It’s godly practice.” This is so true, Lisa. We can keep filling our head with knowledge, but if we don’t use it, then it’s probably not helping us much. I’m glad I read your words today. They are encouraging and inspiring. And this: “Heads without hearts help no one.” Blessings to you and thanks for visiting my blog. 🙂

    1. LisaNotes Post author

      You’re welcome, Gayl. While I am grateful for the years of teaching I’ve had on the Bible, I know it’s the practice of the love found in it that really makes the difference. Easier said than done though.

  6. Bill (cycleguy)

    What’s funny is I took 3 years of Spanish in high school. When it came to conjugating and writing it I did lousy. When it came to conversing i did lousy. Conclusion: Spanish is not your thing. Huh. Same goes for Science, Math, Chemistry, Greek (I took 3 years and could memorize it but not test well). Conclusion: stick to English. LOL I won’t even attempt Hebrew! Good point though Lisa. Practice is far more important than book knowledge.

    1. LisaNotes Post author

      Sticking to English should perhaps be my default setting too, Bill. Maybe some of us aren’t meant to speak more than one language. But kudos to us for trying, right? 🙂

  7. Michele Morin

    So many things that I want to improve, it’s hard to pick just one. I sure know the difference, though, between a beginner’s grasp of a discipline and the fluency we long for.
    Inspired, Lisa, by your ever-striving forward-reaching heart!

    1. LisaNotes Post author

      I know you’re a learner like me, Michele. So much out there to know! 🙂 I have to be satisfied with never knowing it all, but discerning which are the important things to practice.

  8. Carol

    I teach Spanish. Oh the irony. 🙂
    I love the idea of ‘hanging with the natives” improving our lives. The Bible says by beholding we become changed. We have to remember to not just see, but BE! Thanks for a great reminder today!

    Stopping by from Inspire Me Monday

    1. LisaNotes Post author

      God bless the Spanish teachers. 🙂 My Spanish teacher in high school wasn’t a native, but married a native so she spoke it fluently. She was a very good teacher; I just wasn’t a good retainer of what she taught.

  9. David

    Dear Lisa

    That is so true. The analogy between learning a language and being a good Christian stings. I have a language too that I’ve studied and used on-and-off since childhood.

    I don’t think my experience trying and failing to improve my language can help me with trying to follow Jesus — but come to think of it, my experience with trying to follow Jesus might help me with trying to improve my language!

    I fall a lot (not as badly as I used to, …). My faith that Jesus loves me even so helps me pick myself up and beam out love to others, instead of dwelling on my failings. Every beam that hits home strengthens me and I’m sure makes the path easier. Just the tiniest thing each day. I should find some equivalent with the language.

    I completely agree with you about hanging out with the natives. I’ve had a couple of chances to do that with the language and it has a huge effect. Hanging out with native Christians will have to be just virtual for now, but even that has a significant effect. Now you’ve given me another idea …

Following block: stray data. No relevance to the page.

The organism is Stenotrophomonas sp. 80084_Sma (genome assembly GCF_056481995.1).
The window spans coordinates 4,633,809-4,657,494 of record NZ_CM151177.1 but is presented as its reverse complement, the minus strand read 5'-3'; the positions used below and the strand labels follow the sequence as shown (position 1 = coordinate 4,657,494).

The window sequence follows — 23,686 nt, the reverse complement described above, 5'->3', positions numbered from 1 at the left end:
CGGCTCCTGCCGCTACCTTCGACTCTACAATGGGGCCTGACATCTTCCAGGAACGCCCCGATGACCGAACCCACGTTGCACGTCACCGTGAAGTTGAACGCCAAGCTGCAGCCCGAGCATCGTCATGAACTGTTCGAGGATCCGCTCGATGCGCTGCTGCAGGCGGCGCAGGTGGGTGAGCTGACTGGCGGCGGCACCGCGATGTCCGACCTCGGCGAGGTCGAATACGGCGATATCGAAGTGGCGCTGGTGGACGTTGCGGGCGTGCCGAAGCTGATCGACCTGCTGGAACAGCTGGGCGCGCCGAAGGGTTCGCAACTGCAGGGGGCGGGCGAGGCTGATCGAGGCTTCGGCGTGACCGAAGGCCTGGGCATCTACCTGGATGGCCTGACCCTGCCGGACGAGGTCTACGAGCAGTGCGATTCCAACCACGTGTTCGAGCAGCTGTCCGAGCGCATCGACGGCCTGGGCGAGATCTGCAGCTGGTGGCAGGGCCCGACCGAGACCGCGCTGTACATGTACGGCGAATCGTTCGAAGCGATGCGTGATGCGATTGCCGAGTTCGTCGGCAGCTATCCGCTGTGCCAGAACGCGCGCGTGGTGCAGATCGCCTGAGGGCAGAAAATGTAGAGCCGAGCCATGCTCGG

Thank you for blogging!


    1. LisaNotes Post author

      I love this the most, David: “My faith that Jesus loves me even so helps me pick myself up and beam out love to others, instead of dwelling on my failings.” Beautiful. May we all take that attitude with our failures instead of condemning ourselves for them. Hanging out with “native Christians” in the virtual world makes a difference for me too! Thanks for sharing.

  10. Heather

    Godly practice… YES! It’s one thing to know what we should do and a whole other issue to just get out there and do it… Thanks for the kick in los pantalones! And I’m with ya on the Spanish thing… 3 years of HS spanish and I still couldn’t speak it…!

    1. LisaNotes Post author

      You obviously retained some of your Spanish, Heather! 🙂 And I’m proud to say that your words fit into my 15% vocabulary. ha. Yes, practicing is a whole other issue, regardless of what we’re talking about. I’m much better at studying, but studying must serve a higher goal.

  11. Chizobam

    “But if we’re not loving people in our real lives in tangible ways, what use is it?”
    I’m going to be pondering on that one all day.
    Thank you so much for sharing this article.

  12. Lori Schumaker

    What a great point you make! I spent years taking German classes in school. I learned, but it was difficult. I never got comfortable with it. Then I moved to Arizona and started spending time in Mexico. I became immersed in the culture. Without a class under my belt, I learned to speak fluent Spanish. I had to backtrack to refine my skills with the “head knowledge” for reading and writing, but the toughest part was learned in the trenches. It changed me. I love using that in context to growing spiritually! Thank you for blessing me and thank you for sharing hope with me each Monday at Moments of Hope!
    Blessings and smiles,

    1. LisaNotes Post author

      How wonderful that you learned to speak Spanish fluently! I have to believe that living in it is the best way to learn it. Although I’m sure you still had to be intentional about it. Amazing. Thanks for sharing this with me, Lori, and for hosting Moments of Hope each week!

  13. Kelly Chripczuk

    I’m always fascinated by the way practice in one area often benefits me in another. I just signed up for an online painting class to begin when my twins start kindergarten in the fall, I’m really looking forward to learning something new and recently realized that’s part of what I like so much about writing – the continuous opportunities to learn.

    1. LisaNotes Post author

      How exciting, Kelly! You’ll have to show us some of your artwork this fall. Whew, I don’t think that’s a class I would ever sign up for, so I leave that part of the art world to those of you who know what you’re doing and enjoy it. 🙂 I’ll just enjoy your results.